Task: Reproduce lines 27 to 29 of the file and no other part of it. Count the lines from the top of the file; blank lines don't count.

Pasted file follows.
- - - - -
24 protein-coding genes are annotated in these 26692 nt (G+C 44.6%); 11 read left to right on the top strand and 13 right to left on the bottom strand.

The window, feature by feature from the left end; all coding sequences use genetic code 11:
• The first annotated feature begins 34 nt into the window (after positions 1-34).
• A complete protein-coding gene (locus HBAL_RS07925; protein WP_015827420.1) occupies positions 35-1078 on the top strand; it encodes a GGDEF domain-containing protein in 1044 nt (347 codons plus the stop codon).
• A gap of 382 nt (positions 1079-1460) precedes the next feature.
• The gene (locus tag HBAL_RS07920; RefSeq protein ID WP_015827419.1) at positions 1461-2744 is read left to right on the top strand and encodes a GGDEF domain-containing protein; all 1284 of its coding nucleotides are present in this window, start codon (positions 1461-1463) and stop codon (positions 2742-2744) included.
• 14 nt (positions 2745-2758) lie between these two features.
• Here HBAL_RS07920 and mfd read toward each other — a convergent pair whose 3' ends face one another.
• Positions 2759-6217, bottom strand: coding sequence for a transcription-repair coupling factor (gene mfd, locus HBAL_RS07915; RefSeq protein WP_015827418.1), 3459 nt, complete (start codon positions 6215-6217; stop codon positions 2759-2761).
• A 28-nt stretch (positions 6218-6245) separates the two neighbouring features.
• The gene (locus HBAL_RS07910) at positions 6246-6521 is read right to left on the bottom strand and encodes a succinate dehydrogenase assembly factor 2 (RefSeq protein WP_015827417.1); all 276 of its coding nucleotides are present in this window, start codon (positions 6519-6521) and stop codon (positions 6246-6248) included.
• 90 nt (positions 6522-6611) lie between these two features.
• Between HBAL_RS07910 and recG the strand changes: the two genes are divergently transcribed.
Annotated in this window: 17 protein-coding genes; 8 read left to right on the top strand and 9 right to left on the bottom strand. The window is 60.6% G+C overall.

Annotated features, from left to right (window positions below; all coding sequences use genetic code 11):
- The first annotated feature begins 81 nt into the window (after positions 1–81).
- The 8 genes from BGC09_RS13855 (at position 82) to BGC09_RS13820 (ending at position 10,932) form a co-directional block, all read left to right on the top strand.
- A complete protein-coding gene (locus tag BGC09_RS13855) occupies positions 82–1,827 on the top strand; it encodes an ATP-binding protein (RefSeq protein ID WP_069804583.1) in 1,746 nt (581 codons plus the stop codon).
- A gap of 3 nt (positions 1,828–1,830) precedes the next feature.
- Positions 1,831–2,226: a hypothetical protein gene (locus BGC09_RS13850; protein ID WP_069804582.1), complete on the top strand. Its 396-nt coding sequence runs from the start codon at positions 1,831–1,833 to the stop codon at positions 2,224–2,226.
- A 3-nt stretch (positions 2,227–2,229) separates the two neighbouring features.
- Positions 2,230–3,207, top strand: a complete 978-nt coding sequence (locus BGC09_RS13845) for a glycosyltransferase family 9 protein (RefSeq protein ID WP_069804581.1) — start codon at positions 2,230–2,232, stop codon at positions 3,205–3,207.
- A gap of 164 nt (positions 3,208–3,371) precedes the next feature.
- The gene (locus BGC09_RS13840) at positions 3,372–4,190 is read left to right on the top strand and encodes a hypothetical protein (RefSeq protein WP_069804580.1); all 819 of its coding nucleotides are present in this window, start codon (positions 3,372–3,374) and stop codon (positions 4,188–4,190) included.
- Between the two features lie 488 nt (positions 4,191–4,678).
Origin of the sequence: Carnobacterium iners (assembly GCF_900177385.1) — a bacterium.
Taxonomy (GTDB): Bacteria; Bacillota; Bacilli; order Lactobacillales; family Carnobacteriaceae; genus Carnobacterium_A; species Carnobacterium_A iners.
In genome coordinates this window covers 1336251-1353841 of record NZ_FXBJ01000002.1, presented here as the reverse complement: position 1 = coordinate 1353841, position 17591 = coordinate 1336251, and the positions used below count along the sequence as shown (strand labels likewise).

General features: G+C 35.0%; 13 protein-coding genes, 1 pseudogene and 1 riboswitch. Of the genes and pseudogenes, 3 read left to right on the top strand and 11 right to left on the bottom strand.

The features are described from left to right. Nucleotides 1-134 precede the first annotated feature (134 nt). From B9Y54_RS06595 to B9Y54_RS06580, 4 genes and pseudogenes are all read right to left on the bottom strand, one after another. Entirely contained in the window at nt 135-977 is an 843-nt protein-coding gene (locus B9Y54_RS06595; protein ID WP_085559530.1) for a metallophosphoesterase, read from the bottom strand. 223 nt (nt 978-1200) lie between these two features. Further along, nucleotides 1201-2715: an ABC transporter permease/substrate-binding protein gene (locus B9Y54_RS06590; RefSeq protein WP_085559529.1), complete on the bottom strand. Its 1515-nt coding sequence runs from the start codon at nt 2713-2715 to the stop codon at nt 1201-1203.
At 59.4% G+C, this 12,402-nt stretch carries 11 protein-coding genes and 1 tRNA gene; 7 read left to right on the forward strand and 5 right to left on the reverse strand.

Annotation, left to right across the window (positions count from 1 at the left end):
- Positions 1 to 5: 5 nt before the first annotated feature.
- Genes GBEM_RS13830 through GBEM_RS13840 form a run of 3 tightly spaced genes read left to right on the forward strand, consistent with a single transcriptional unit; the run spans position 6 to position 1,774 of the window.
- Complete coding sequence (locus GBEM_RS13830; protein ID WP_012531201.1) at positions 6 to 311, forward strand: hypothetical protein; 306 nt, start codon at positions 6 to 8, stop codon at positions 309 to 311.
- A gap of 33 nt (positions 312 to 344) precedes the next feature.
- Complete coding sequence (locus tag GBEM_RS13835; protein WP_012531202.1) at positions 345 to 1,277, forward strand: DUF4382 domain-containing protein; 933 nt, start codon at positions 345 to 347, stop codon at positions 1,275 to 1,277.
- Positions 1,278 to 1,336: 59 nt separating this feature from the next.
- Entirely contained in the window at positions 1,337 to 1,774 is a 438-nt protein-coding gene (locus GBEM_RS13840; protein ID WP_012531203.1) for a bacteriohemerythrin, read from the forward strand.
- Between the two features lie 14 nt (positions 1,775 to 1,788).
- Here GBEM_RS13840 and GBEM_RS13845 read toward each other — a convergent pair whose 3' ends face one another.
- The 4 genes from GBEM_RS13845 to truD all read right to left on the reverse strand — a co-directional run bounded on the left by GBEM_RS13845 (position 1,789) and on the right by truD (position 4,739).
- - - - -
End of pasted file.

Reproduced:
Taxonomy (GTDB): Bacteria; Bacillota; Bacilli; order Lactobacillales; family Carnobacteriaceae; genus Carnobacterium_A; species Carnobacterium_A iners.
In genome coordinates this window covers 1336251-1353841 of record NZ_FXBJ01000002.1, presented here as the reverse complement: position 1 = coordinate 1353841, position 17591 = coordinate 1336251, and the positions used below count along the sequence as shown (strand labels likewise).

General features: G+C 35.0%; 13 protein-coding genes, 1 pseudogene and 1 riboswitch. Of the genes and pseudogenes, 3 read left to right on the top strand and 11 right to left on the bottom strand.